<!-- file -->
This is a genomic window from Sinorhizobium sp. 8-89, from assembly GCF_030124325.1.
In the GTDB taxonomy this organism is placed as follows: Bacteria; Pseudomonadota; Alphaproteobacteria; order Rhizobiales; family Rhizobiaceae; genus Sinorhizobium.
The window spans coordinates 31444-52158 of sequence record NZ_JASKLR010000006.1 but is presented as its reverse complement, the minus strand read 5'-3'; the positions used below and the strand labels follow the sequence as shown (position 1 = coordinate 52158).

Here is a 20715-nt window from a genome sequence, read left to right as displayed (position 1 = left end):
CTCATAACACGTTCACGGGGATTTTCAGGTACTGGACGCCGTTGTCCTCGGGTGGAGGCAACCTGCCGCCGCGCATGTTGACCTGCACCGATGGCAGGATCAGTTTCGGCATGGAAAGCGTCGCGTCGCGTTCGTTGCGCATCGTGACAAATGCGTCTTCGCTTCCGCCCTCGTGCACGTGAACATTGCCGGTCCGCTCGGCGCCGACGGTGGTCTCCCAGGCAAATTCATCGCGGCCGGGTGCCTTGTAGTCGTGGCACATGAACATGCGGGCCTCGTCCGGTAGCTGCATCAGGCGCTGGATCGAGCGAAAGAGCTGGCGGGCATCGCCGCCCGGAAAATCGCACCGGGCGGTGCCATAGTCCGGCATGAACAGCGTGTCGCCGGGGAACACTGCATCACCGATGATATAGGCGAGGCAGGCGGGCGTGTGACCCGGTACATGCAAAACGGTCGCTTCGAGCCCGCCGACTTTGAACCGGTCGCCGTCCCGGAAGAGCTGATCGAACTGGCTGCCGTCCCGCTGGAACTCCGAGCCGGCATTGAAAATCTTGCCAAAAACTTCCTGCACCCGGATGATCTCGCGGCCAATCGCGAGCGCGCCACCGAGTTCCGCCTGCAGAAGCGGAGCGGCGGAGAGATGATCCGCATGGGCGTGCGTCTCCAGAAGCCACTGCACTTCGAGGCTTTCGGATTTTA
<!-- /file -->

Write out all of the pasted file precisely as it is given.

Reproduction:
This is a genomic window from Sinorhizobium sp. 8-89, from assembly GCF_030124325.1.
In the GTDB taxonomy this organism is placed as follows: Bacteria; Pseudomonadota; Alphaproteobacteria; order Rhizobiales; family Rhizobiaceae; genus Sinorhizobium.
The window spans coordinates 31444-52158 of sequence record NZ_JASKLR010000006.1 but is presented as its reverse complement, the minus strand read 5'-3'; the positions used below and the strand labels follow the sequence as shown (position 1 = coordinate 52158).

Here is a 20715-nt window from a genome sequence, read left to right as displayed (position 1 = left end):
CTCATAACACGTTCACGGGGATTTTCAGGTACTGGACGCCGTTGTCCTCGGGTGGAGGCAACCTGCCGCCGCGCATGTTGACCTGCACCGATGGCAGGATCAGTTTCGGCATGGAAAGCGTCGCGTCGCGTTCGTTGCGCATCGTGACAAATGCGTCTTCGCTTCCGCCCTCGTGCACGTGAACATTGCCGGTCCGCTCGGCGCCGACGGTGGTCTCCCAGGCAAATTCATCGCGGCCGGGTGCCTTGTAGTCGTGGCACATGAACATGCGGGCCTCGTCCGGTAGCTGCATCAGGCGCTGGATCGAGCGAAAGAGCTGGCGGGCATCGCCGCCCGGAAAATCGCACCGGGCGGTGCCATAGTCCGGCATGAACAGCGTGTCGCCGGGGAACACTGCATCACCGATGATATAGGCGAGGCAGGCGGGCGTGTGACCCGGTACATGCAAAACGGTCGCTTCGAGCCCGCCGACTTTGAACCGGTCGCCGTCCCGGAAGAGCTGATCGAACTGGCTGCCGTCCCGCTGGAACTCCGAGCCGGCATTGAAAATCTTGCCAAAAACTTCCTGCACCCGGATGATCTCGCGGCCAATCGCGAGCGCGCCACCGAGTTCCGCCTGCAGAAGCGGAGCGGCGGAGAGATGATCCGCATGGGCGTGCGTCTCCAGAAGCCACTGCACTTCGAGGCTTTCGGATTTTA